What good is pain anyway! Couldn’t God accomplish a whole lot more in our lives if we were tuned into Him through a comfort rather than a pain? When we are suffering in pain it is pretty hard to think about anything else other than the pain. Pain has a way of doing that, especially that of the blinding variety.
Dr. Paul W. Brand, the noted leprosy expert who was chief of the rehabilitation branch of the Leprosarium in Carville, Louisiana, had a frightening experience one night when he thought he had contracted leprosy. Dr. Brand arrived in London one night after an exhausting transatlantic ocean trip and long train ride from the English coast. He was getting ready for bed, had taken off his shoes, and as he pulled off a sock, discovered there was no feeling in his heel. To most anyone else this discovery would have meant very little, a momentary numbness. But Dr. Brand was world famous for his restorative surgery on lepers in India. He had convinced himself and his staff at the leprosarium that there was no danger of infection from leprosy after it reached a certain stage. The numbness in his heel terrified him.
In her biography of Dr. Brand, Ten Fingers for God, Dorothy Clarke Wilson says, “He rose mechanically, found a pin, sat down again, and pricked the small area below his ankle. He felt no pain. He thrust the pin deeper, until a speck of blood showed. Still he felt nothing...He supposed, like other workers with leprosy, he had always half expected it...In the beginning probably not a day had gone by without the automatic searching of his body for the telltale patch, the numbed area of skin.” All that night the great orthopedic surgeon tried to imagine his new life as a leper, an outcast, his medical staff’s confidence in their immunity shattered by his disaster. And the forced separation from his family. As night receded, he yielded to hope and in the morning, with clinical objectivity, “with steady fingers he bared the skin below his ankle, jabbed in the point--and yelled.”
Blessed was the sensation of pain! He realized that during the long train ride, sitting immobile, he had numbed a nerve. From then on, whenever Dr. Brand cut his finger, turned an ankle, even when he suffered from “agonizing nausea as his whole body reacted in violent self-protection from mushroom poisoning, he was to respond with fervent gratitude, ‘Thank God for pain!’” (Dorothy Clarke Wilson, Ten Fingers for God, pp. 142-145)
The comfortable whispers and pain shouts. Sometimes, in order to get our attention, God needs to shout in our lives. The methodical process of living often puts us into a rut of sorts. We find ourselves simply going through the motions, not really ascribing anything of great value to God in the process. It becomes our process and our path, not His. It is at times like this when a gentle whisper may not be “loud” enough to get our attention. That’s when God will often insert a painful message into our lives. “Know that I am your God and that all things are under my control, not yours.” Our almost maniacal work ceases and we are forced to focus on the pain and reflect on the crazy paths we cut through life attempting to reach our goals. It’s unfortunate that it sometimes takes pain to wake us up. Like the Philistines who did not grasp at first the seriousness of their situation, it may take pain to awaken us to the fact that God is trying to send us a message. “Hey! I need your attention. Look at me!” Isn’t it great to know that God cares enough to shout at us occasionally through pain? It’s at times like these when the pain is truly blessed.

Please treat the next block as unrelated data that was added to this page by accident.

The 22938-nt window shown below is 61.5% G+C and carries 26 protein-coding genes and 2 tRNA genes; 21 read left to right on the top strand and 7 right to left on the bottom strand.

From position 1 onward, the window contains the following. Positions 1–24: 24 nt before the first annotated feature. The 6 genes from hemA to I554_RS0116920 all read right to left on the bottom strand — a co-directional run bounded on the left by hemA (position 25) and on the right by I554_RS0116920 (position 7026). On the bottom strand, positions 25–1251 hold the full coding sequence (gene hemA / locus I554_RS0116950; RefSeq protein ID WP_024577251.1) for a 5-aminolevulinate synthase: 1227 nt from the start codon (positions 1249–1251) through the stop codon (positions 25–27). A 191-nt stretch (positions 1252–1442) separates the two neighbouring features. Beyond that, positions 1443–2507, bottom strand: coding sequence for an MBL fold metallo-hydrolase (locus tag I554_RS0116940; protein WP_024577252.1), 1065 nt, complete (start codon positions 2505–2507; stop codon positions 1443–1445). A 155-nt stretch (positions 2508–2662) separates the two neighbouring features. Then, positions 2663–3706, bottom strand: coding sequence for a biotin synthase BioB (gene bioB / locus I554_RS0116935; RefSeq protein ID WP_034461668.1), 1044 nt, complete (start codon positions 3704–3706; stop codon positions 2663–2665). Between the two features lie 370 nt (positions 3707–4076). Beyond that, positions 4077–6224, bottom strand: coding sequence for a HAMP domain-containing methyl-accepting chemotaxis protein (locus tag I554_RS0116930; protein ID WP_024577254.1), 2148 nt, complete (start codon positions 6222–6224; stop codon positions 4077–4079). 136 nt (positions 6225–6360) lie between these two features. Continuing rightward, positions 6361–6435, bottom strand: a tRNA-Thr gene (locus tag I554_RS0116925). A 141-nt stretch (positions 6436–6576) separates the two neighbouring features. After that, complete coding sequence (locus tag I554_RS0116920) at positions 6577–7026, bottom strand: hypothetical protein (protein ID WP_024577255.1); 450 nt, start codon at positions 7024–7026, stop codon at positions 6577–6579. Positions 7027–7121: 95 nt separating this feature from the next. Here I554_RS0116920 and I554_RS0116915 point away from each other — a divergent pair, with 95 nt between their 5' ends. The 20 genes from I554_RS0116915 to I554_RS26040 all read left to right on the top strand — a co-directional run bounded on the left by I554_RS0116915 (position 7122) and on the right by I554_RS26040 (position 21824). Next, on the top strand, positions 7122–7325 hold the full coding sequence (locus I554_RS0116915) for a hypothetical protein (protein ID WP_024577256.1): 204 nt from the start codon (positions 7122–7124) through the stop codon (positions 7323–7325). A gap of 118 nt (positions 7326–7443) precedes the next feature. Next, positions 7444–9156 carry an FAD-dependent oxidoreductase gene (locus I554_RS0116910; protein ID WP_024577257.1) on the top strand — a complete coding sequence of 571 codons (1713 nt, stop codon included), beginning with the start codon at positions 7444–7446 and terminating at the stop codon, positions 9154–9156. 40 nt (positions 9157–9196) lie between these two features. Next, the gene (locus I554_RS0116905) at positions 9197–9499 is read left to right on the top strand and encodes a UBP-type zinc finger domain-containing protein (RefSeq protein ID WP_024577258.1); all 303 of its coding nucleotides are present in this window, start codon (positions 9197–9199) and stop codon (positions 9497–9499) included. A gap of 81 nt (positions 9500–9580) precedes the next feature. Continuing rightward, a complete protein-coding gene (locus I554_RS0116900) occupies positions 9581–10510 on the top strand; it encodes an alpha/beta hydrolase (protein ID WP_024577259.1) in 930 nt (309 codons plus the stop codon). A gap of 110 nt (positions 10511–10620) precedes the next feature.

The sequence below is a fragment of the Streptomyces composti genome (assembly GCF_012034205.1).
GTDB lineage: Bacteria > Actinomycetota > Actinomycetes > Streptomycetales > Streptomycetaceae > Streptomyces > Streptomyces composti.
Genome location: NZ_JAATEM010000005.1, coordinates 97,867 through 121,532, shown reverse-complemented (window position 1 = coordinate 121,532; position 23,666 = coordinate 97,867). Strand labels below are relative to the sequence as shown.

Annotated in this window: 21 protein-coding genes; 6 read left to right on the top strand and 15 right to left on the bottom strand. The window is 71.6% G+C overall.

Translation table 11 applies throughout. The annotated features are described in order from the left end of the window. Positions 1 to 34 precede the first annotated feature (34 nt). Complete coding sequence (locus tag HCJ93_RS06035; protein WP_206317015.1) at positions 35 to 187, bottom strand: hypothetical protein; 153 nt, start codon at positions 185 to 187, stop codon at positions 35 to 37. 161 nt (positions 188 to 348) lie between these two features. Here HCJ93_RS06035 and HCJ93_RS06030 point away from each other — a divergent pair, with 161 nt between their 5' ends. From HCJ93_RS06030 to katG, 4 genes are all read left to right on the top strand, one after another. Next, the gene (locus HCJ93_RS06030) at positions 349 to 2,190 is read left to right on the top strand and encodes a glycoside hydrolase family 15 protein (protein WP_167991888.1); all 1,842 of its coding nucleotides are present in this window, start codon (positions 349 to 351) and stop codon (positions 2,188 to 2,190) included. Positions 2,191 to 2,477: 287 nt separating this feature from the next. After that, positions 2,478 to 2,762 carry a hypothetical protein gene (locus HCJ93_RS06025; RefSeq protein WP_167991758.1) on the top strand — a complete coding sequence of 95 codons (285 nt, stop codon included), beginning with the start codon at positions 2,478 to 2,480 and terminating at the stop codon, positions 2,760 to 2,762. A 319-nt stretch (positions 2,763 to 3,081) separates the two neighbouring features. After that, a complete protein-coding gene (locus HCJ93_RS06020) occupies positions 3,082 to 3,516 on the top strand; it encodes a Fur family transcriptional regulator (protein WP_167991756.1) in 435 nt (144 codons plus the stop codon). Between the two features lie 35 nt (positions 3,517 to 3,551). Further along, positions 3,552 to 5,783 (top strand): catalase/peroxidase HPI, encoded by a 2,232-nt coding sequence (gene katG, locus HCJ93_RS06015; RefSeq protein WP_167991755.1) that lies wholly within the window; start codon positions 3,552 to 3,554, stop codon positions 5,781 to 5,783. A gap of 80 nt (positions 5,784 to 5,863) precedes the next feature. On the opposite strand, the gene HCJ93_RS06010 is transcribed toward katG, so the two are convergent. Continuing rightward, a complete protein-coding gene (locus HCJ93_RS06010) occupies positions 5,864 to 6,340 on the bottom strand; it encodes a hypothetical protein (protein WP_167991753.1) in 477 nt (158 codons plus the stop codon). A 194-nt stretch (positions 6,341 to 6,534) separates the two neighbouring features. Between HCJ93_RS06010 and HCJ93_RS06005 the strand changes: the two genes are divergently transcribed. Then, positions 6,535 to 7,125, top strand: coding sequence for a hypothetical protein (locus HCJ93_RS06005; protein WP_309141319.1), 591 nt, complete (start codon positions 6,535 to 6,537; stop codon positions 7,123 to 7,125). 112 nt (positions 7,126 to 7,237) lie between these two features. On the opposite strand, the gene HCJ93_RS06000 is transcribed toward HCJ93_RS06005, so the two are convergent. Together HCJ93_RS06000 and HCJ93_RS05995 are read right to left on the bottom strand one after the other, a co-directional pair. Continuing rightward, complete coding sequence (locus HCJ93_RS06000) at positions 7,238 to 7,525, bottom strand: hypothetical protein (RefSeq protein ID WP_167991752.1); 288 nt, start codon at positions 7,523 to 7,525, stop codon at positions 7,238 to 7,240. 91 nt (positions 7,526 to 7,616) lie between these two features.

Related Text Illustrations
Contributed by Tim Zingale on Dec 11, 2000
A poem by Pastor Clinton Meininger from his book "Springs of Living Waters"tells us of the mysteries of life. He says: "All around me, Lord of life, My world is tumbling in. There’s nothing sure and nothing safe From gossip, greed and sin: And ...read more
Contributed by Owen Bourgaize on Oct 18, 2000
The Moravian Brethren, 200 years ago, formed one of the greatest missionary movements. Two of their members heard of a leper colony in Africa where no missionary was allowed to enter and then return home for fear that the disease might spread in Germany. They volunteered to go into that leper ...read more
Contributed by Gregory Dawson on Jan 13, 2001
I remember reading about a little girl named Annie who in 1876 was ten years of age. She was put into a poor house for children called the Tewkesbury Alms House in Massachusetts. Her mother had died and her father had deserted her. Her aunt and uncle found her too difficult to handle. She had ...read more
Contributed by Rich Young on Jan 18, 2001
One day Linus and Charlie Brown are walking along and chatting with one another. Linus says, "I don’t like to face problems head on. I think the best way to solve problems is to avoid them. In fact, this is a distinct philosophy of ...read more
Contributed by Rich Young on Jan 18, 2001
THE AUTHOR WILL MAKE THINGS CLEAR Author Marshall Shelley, who suffered the deaths of two of his children, writes in Leadership: "Even as I child, I loved to read, and I quickly learned that I would most likely be confused during the opening chapters of a novel. New characters were ...read more